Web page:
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Students' First Amendment Rights Don't Cover Crayon-Drawn Threats

By Robyn Hagan Cain | Last updated on

The Second Circuit Court of Appeals takes crayons seriously.

The New York-based appellate court ruled this week that the Valley Central School District did not violate a 10-year-old’s First Amendment rights when he was suspended for six days for expressing a “wish” for violence towards his school and teachers in a classroom drawing assignment.

In 2007, B.C.'s science teacher told students to fill in a picture of an astronaut and write various things in various sections of the astronaut. The students were instructed to write a "wish" in the left leg of the astronaut. In that spot, B.C. indicated his "wish" was to "blow up the school with the teachers in it," reports Education Week.

B.C. told several of his classroom neighbors what he wrote. Most laughed. One of the students, however, tattled, leading to B.C.'s suspension and this lawsuit.

(Sidebar: Apparently the Valley Central School District thinks that crayon-drawn threats compromise the integrity of a school. We think wasting time with astronaut/wish coloring projects in a fifth-grade science class -- instead of actually teaching science -- is a bigger threat, but what do we know?)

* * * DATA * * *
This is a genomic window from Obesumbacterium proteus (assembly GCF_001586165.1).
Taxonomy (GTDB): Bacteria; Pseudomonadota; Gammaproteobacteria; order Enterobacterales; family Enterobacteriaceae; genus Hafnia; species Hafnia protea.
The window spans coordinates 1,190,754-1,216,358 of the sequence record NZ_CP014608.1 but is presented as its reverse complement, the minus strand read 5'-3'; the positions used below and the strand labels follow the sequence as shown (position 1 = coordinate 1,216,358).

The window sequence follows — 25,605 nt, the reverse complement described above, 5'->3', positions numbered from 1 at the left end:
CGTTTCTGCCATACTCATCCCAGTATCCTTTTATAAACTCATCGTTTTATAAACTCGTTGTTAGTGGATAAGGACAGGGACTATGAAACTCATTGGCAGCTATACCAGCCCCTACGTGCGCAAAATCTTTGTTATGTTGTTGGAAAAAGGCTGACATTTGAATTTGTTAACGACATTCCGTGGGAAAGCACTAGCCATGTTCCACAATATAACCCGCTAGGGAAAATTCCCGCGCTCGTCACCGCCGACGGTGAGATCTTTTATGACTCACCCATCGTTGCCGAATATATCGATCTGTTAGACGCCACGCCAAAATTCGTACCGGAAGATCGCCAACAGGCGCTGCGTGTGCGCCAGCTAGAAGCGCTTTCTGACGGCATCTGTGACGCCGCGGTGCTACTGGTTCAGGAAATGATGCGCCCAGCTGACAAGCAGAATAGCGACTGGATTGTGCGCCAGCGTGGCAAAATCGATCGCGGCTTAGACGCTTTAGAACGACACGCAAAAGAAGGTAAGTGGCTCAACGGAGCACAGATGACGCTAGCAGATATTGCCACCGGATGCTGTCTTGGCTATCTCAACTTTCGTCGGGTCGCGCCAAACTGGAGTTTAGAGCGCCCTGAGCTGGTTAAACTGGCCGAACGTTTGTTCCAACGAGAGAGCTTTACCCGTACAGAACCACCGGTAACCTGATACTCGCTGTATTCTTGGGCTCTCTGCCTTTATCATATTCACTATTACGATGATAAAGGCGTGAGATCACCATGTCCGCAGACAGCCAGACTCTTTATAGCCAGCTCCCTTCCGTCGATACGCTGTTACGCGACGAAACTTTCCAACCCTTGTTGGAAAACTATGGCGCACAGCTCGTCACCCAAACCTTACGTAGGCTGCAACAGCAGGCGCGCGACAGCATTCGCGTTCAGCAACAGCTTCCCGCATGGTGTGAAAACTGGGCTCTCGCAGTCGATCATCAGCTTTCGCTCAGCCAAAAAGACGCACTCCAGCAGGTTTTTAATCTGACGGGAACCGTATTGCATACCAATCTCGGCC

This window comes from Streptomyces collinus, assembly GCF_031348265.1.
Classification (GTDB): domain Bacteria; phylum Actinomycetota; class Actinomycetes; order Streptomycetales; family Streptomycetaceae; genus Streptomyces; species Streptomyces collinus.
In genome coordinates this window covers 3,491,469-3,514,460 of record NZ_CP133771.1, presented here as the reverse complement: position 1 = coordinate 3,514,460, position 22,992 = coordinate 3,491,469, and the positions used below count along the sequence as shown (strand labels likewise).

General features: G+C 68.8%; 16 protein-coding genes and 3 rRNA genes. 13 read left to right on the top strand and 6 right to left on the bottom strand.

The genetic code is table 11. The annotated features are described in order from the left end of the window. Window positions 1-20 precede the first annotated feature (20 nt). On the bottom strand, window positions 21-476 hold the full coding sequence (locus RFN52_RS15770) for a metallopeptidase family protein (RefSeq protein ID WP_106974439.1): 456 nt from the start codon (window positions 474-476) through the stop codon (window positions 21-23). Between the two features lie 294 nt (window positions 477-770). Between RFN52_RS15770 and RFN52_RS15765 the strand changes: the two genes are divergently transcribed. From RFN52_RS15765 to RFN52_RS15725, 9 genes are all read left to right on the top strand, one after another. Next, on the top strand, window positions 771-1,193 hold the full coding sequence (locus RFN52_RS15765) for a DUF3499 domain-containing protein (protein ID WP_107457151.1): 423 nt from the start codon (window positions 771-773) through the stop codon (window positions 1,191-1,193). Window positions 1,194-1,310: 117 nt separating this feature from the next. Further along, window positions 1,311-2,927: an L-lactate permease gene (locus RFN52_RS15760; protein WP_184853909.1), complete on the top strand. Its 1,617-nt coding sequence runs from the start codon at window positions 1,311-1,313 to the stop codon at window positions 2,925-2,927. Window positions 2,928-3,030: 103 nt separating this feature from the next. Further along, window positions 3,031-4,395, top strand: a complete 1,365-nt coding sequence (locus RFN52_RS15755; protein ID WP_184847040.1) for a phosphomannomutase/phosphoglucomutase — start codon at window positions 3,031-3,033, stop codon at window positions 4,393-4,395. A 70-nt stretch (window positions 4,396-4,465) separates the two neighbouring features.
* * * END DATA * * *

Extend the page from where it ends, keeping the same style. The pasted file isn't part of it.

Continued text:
B.C.'s parents, William and Margaret Cuff, sued the school district on his behalf, alleging that the district violated his First Amendment rights by punishing him for his astronaut "wish." Judge Jed Rakoff -- he of SEC-settlements-must-include-an-admission-of-fault fame -- dismissed the Cuffs' complaint.

The Second Circuit Court of Appeals affirmed, ruling that it didn't matter that B.C. lacked intent and capacity to carry his wish. Since B.C. shared his "wish" with other classmates --like 10-year-olds are wont to do -- the court said that "school administrators might reasonably fear that, if permitted, other students might well be tempted to copy, or escalate, B.C.'s conduct."

The Supreme Court noted in Wood v. Strickland "it is not the role of the federal courts to set aside decisions of school administrators which the court may view as lacking a basis in wisdom or compassion," so the courts should afford schools authorities "the greatest deference" in disciplinary matters.

The courts allow schools to curtail students' First Amendment rights, particularly when students are expressing violent thoughts. Before you file a lawsuit for angry parents who want justice for lost freedom of expression, make sure your clients have realistic expectations about judicial deference to school decisions.

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